Mike Bishop considers the extremes of endangered archaeology in Yemen (posted 7th September 2015)
I want to consider the two extremes of endangered archaeology. On the one hand, we have the headline-grabbing destruction of part of a World Heritage Site, whilst on the other there is natural erosion and people going about their everyday lives, oblivious to what lies right under their feet (or, in this case tyres). Both sites are in Yemen, at the southern tip of the Arabian Peninsula, and both typify the sort of sites we look at in the project, albeit in different ways.
The first site I want to examine is the Marib Dam. Located some 7 km south-west of the ancient city of Marib and just 2 km east of the modern dam, this 8th-century BC construction consisted of an earthen dam with impressively massive, stone-built spillways at either end. The water from the dam served to irrigate large areas of agricultural land. The actual earthwork barrier failed in the 6th century AD and has long ago been mostly washed away, although consideration was recently being given to reinstating it in order to capture some of the seepage from the modern, slightly too-porous dam, upstream. The stone spillways (Figure 1) were, however, more or less intact … until May 2015. The conflict in Yemen between the government forces and the Houthi rebels has seen the Saudi airforce assisting the government side by attacking Houthi targets. One of the sites struck on 30 May 2015 included the southern spillway of the old Marib Dam. The available picture (Figure 2) shows a significant breach in the stonework of one of the main walls, seemingly the result of a direct hit. It is unclear whether there was any sort of emplacement, temporary or permanent, on the dam which may have attracted the strike. There has even been speculation that heritage sites are being deliberately targeted by the Saudis but this allegation remains unproven.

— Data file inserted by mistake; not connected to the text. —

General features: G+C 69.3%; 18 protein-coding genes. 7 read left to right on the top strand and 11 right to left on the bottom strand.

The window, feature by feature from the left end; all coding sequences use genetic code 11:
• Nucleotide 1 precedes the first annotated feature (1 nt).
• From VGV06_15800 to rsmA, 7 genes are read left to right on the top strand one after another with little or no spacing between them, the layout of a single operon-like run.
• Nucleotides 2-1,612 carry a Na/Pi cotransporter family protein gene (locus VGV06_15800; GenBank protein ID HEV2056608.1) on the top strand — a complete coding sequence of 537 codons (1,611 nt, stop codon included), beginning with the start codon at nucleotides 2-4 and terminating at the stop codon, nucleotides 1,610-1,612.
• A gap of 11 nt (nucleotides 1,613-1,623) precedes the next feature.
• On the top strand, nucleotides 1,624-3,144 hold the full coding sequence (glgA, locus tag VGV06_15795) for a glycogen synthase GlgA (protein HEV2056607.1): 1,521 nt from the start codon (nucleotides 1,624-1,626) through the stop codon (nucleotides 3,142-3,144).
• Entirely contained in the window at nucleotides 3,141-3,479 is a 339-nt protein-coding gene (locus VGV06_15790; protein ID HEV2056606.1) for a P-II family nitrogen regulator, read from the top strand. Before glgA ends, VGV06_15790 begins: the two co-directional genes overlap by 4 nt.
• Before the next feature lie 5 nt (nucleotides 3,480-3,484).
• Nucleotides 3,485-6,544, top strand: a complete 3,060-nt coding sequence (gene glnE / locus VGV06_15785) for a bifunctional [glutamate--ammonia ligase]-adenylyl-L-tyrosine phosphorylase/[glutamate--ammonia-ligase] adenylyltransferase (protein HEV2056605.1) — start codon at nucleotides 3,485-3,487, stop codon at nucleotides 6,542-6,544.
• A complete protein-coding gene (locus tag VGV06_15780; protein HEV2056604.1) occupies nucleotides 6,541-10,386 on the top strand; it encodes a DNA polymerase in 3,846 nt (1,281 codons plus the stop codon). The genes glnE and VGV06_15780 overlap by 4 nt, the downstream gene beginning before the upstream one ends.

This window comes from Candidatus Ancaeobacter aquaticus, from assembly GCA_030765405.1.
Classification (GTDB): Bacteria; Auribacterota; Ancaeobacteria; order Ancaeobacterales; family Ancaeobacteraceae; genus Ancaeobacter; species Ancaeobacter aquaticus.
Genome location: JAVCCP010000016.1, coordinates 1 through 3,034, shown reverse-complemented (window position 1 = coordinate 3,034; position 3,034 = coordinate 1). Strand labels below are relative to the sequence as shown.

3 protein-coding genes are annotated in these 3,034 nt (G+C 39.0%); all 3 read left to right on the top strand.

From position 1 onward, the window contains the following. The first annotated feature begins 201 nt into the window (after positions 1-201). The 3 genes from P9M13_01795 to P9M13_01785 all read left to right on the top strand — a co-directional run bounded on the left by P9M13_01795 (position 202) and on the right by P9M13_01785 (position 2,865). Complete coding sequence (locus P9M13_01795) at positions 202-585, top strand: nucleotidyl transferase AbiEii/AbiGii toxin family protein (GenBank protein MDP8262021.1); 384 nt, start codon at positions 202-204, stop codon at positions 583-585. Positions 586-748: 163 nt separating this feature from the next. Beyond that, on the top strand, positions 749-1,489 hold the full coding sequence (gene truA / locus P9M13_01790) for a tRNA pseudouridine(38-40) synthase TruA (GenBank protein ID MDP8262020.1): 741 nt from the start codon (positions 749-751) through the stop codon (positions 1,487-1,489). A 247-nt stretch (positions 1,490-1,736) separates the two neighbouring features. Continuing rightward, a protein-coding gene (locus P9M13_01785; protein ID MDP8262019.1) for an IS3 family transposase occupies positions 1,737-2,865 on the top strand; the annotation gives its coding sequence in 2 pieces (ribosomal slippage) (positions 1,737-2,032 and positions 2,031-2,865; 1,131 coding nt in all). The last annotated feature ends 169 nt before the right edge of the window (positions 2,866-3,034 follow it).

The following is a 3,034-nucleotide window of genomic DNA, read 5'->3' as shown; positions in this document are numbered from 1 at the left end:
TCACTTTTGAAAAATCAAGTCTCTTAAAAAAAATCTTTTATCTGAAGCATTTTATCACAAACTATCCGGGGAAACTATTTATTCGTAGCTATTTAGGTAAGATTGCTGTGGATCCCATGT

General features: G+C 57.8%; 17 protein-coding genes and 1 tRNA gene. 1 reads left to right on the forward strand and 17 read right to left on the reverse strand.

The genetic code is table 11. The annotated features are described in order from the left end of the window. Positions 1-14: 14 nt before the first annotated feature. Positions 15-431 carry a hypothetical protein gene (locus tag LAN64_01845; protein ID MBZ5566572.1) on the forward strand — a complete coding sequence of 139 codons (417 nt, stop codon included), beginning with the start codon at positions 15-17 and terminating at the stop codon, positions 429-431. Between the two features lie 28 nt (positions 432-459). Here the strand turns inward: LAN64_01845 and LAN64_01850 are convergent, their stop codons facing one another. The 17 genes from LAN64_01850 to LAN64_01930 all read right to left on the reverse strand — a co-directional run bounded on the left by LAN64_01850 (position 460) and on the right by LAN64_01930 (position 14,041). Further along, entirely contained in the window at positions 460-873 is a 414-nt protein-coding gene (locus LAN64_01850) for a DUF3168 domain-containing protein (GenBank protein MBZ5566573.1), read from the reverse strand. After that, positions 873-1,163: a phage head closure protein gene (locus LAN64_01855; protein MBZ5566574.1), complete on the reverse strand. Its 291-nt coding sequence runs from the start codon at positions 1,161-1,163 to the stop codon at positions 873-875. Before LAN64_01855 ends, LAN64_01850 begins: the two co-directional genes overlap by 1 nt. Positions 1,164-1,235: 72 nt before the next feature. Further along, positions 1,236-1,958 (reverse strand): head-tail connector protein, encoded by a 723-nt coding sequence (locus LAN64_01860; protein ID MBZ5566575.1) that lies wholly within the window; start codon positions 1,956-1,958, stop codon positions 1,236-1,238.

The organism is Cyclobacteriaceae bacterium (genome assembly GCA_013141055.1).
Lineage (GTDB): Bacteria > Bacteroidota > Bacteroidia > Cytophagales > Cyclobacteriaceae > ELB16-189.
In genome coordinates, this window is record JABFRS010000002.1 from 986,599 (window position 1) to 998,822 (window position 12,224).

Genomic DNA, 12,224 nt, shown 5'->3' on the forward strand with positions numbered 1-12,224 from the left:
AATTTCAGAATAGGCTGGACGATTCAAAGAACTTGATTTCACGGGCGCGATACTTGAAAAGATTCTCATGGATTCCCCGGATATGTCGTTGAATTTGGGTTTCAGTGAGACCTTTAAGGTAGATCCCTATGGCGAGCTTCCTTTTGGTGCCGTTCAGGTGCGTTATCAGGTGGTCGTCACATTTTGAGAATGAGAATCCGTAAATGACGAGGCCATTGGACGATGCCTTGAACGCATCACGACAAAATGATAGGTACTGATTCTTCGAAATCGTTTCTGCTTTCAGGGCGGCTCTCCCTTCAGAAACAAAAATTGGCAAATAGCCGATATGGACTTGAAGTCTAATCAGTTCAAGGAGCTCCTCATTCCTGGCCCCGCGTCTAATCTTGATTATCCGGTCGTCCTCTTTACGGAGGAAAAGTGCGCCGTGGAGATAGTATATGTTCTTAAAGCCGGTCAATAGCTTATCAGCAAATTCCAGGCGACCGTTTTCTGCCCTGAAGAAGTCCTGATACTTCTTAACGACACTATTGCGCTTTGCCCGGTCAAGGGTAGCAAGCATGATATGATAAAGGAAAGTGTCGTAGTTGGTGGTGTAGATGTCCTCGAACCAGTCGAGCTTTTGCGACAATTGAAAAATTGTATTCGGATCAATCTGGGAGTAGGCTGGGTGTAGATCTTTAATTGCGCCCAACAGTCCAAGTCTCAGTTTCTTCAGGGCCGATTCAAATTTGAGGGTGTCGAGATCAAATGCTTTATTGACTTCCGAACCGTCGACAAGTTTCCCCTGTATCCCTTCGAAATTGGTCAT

Only 6 km to the south-east of the spillway, there is a ‘scissor’ (or ‘en ciseux’) kite (see slider below). Probably originally constructed as an aid to hunting, funnelling prey into a killing zone at the head, kites are widespread throughout the EAMENA area, albeit in a variety of forms. ‘Scissor’ kites are one distinctive type so far found only in Yemen (Brunner 2009), with a series of parallel mounds at the head, which (it has been suggested) resembles a pair of scissor blades, thus earning them their nickname. This particular kite, which is set out across a wadi, has long been subject to erosion by the wadi when in spate (its course is marked by the bushes). Since 2003, the kite has been increasingly damaged by mineral extraction activities and trackways passing across it.
The high-profile strike on the Marib Dam shows the susceptibility of monuments to warfare. It is a commonplace, but remains true nonetheless. The kite is certainly not the finest example known, but the gradual attrition it has suffered serves to illustrate the fate of many monuments in the face of natural forces and development deriving from the activities of mankind. Despite the prominence of the damage to the Marib Dam, the example of the ‘scissor’ kite is arguably more typical of the sort of phenomenon studied by EAMENA.
Brunner, U., 2009. Les pièges de chasse antiques au Yémen. Chroniques Yemenites 15, 29–34